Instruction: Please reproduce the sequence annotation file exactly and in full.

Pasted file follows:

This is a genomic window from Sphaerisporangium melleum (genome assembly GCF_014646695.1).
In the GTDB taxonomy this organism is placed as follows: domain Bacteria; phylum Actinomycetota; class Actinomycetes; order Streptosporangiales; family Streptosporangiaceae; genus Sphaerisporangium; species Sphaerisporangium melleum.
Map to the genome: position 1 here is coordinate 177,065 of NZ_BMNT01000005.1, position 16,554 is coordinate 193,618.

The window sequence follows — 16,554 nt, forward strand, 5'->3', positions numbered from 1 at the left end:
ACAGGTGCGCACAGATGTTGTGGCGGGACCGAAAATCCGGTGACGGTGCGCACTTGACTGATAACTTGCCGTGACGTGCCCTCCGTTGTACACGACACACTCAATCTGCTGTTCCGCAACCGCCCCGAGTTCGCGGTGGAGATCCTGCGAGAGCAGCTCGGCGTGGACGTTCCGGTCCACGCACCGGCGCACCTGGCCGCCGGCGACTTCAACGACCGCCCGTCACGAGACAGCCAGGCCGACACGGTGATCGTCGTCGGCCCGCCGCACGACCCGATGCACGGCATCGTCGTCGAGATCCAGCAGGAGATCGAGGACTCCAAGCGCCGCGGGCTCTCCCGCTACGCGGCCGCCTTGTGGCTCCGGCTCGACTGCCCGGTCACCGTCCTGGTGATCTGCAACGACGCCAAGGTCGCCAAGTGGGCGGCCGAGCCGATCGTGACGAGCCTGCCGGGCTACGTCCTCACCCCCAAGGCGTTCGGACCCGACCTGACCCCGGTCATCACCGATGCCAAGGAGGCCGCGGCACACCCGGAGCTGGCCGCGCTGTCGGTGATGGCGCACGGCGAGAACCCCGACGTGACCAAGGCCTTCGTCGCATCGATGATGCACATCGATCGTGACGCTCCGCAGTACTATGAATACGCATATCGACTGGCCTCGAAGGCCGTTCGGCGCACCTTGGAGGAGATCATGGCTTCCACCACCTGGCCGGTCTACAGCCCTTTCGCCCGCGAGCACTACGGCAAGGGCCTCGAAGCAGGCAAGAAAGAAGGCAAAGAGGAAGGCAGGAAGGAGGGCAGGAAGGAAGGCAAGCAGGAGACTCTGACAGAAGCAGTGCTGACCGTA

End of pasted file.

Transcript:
This is a genomic window from Sphaerisporangium melleum (genome assembly GCF_014646695.1).
In the GTDB taxonomy this organism is placed as follows: domain Bacteria; phylum Actinomycetota; class Actinomycetes; order Streptosporangiales; family Streptosporangiaceae; genus Sphaerisporangium; species Sphaerisporangium melleum.
Map to the genome: position 1 here is coordinate 177,065 of NZ_BMNT01000005.1, position 16,554 is coordinate 193,618.

The window sequence follows — 16,554 nt, forward strand, 5'->3', positions numbered from 1 at the left end:
ACAGGTGCGCACAGATGTTGTGGCGGGACCGAAAATCCGGTGACGGTGCGCACTTGACTGATAACTTGCCGTGACGTGCCCTCCGTTGTACACGACACACTCAATCTGCTGTTCCGCAACCGCCCCGAGTTCGCGGTGGAGATCCTGCGAGAGCAGCTCGGCGTGGACGTTCCGGTCCACGCACCGGCGCACCTGGCCGCCGGCGACTTCAACGACCGCCCGTCACGAGACAGCCAGGCCGACACGGTGATCGTCGTCGGCCCGCCGCACGACCCGATGCACGGCATCGTCGTCGAGATCCAGCAGGAGATCGAGGACTCCAAGCGCCGCGGGCTCTCCCGCTACGCGGCCGCCTTGTGGCTCCGGCTCGACTGCCCGGTCACCGTCCTGGTGATCTGCAACGACGCCAAGGTCGCCAAGTGGGCGGCCGAGCCGATCGTGACGAGCCTGCCGGGCTACGTCCTCACCCCCAAGGCGTTCGGACCCGACCTGACCCCGGTCATCACCGATGCCAAGGAGGCCGCGGCACACCCGGAGCTGGCCGCGCTGTCGGTGATGGCGCACGGCGAGAACCCCGACGTGACCAAGGCCTTCGTCGCATCGATGATGCACATCGATCGTGACGCTCCGCAGTACTATGAATACGCATATCGACTGGCCTCGAAGGCCGTTCGGCGCACCTTGGAGGAGATCATGGCTTCCACCACCTGGCCGGTCTACAGCCCTTTCGCCCGCGAGCACTACGGCAAGGGCCTCGAAGCAGGCAAGAAAGAAGGCAAAGAGGAAGGCAGGAAGGAGGGCAGGAAGGAAGGCAAGCAGGAGACTCTGACAGAAGCAGTGCTGACCGTA